V.M. Mays & S.D. Cochran, Mental Health Correlates of Perceived Discrimination among Lesbian, Gay, and Bisexual Adults in the United States, 91 American Journal of Public Health 1869-76 (2001)………….......27 M.E. Newcomb & B. Mustanski, Moderators of the Relationship Between Internalized Homophobia and Risky Sexual Behavior in Men who have Sex with Men: A Meta-analysis, 40 Archives of Sexual Behavior 189-99 (2011). …………………………………………….……21, 29 M.Q. Ott, et al., Repeated Changes in Reported Sexual Orientation Identity Linked to Substance Use Behaviors in Youth. 52 Journal of Adolescent Health 466 (2013). ……………………………………………...………...4 E.A. Pascoe & L.S. Richman, (2009). Perceived Discrimination and Health: A Meta-analytic Review, 135 Psychological Bulletin 531-54 (2009). ………………………………………………………….......29 L. Peplau, L., et al., The Development of Sexual Orientation in Women, 10 Annual Review of Sex Research 70-99 (1990) ………………………………......12 J. Prejean, et al., Estimated HIV incidence in the United States, 2006-2009, 6 PLos ONE 1-13 (2011). …………………………………………..…...28 Report of the American Psychological Association Task Force on Appropriate Therapeutic Responses to Sexual Orientation (2009) available at http://www.apa.org/pi/lgbt/resources/therapeuticresponse.pdf (last visited Feb. 8, 2014). …………………………………..……..passim A.L. Roberts, M.M. Glymour, & K.C. Koenen, Does maltreatment in childhood affect sexual orientation in adulthood?, 42 Archives of Sexual Behavior 161-71 (2013) ………………………………………………....……24 Christopher Rosik, Did the American Psychological Association’s Report on Appropriate Therapeutic Responses to Sexual Orientation Apply its Research Standards Consistently? A Preliminary Examination, 4 J. of Human Sexuality 70-85 (2012). ………………………………………….....22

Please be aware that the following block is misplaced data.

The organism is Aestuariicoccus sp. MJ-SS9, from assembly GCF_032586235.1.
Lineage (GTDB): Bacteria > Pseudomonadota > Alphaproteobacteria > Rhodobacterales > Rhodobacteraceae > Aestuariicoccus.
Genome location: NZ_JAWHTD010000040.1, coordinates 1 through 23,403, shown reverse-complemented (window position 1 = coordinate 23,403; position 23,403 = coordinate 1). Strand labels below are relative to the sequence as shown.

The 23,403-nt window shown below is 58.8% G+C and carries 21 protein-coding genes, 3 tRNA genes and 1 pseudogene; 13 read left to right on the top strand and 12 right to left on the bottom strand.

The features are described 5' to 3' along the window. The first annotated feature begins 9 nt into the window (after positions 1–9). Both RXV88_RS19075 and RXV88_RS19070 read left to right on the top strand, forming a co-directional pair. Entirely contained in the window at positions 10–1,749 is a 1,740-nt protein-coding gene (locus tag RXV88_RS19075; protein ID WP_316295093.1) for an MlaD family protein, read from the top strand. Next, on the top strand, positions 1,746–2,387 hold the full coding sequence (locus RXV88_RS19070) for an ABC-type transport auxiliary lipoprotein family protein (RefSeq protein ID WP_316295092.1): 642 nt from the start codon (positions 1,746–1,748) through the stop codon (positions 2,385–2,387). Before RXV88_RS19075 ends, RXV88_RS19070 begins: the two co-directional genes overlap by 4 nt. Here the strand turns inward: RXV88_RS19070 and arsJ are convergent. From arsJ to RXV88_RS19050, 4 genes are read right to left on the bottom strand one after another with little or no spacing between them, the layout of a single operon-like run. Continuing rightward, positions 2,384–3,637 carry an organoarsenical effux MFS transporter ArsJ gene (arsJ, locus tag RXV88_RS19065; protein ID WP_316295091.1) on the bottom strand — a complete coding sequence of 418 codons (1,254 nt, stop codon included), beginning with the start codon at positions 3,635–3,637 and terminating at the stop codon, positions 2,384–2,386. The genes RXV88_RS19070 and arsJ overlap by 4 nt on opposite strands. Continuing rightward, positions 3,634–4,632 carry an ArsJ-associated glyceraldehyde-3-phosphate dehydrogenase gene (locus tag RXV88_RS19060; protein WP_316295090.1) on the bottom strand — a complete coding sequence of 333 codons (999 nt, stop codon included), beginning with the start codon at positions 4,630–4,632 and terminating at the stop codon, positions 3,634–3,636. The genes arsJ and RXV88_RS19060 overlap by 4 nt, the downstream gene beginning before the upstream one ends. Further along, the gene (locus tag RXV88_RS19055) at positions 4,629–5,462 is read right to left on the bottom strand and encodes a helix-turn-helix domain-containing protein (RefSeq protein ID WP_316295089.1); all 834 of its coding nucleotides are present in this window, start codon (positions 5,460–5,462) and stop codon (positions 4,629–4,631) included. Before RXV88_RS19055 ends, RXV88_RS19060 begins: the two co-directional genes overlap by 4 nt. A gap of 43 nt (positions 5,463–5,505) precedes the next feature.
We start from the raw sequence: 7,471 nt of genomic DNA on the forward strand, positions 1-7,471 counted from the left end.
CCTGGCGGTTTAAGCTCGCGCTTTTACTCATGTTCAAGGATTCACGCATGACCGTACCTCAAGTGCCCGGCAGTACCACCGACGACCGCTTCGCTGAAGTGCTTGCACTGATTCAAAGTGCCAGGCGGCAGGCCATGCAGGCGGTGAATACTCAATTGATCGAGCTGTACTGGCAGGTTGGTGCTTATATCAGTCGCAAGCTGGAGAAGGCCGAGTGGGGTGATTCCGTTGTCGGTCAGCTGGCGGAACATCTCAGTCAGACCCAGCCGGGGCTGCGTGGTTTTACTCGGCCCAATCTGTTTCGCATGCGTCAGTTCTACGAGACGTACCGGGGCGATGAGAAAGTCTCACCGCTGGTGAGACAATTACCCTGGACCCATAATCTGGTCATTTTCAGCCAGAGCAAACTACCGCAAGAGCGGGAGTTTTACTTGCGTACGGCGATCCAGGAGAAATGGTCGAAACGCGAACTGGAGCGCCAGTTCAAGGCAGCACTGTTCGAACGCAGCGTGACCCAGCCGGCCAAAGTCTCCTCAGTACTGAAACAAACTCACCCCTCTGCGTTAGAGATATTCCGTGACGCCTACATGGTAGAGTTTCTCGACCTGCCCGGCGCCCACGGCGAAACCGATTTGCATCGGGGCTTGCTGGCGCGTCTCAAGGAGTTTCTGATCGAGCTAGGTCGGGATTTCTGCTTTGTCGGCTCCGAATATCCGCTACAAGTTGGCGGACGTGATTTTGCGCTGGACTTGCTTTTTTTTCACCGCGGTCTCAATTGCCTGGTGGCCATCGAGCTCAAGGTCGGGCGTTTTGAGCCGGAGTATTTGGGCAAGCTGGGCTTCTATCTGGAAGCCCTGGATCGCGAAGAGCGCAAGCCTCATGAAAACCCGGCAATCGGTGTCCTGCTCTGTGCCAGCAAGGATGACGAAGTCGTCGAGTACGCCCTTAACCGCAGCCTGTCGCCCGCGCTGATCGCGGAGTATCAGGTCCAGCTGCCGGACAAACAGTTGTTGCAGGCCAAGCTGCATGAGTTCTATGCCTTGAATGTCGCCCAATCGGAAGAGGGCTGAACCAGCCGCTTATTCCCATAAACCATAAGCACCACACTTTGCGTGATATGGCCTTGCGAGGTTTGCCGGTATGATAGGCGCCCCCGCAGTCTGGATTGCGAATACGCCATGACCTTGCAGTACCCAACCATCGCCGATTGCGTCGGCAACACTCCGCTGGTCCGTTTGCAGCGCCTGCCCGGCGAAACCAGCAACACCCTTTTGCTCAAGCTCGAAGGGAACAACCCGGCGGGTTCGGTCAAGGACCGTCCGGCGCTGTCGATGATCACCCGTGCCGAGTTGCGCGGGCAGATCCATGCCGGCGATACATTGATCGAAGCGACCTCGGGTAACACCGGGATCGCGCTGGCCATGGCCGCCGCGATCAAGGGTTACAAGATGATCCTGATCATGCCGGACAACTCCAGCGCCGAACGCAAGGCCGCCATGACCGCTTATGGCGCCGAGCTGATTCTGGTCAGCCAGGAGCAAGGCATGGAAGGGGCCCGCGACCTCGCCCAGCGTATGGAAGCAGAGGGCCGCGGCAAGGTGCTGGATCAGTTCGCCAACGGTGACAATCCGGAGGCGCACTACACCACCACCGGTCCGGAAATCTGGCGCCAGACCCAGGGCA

vii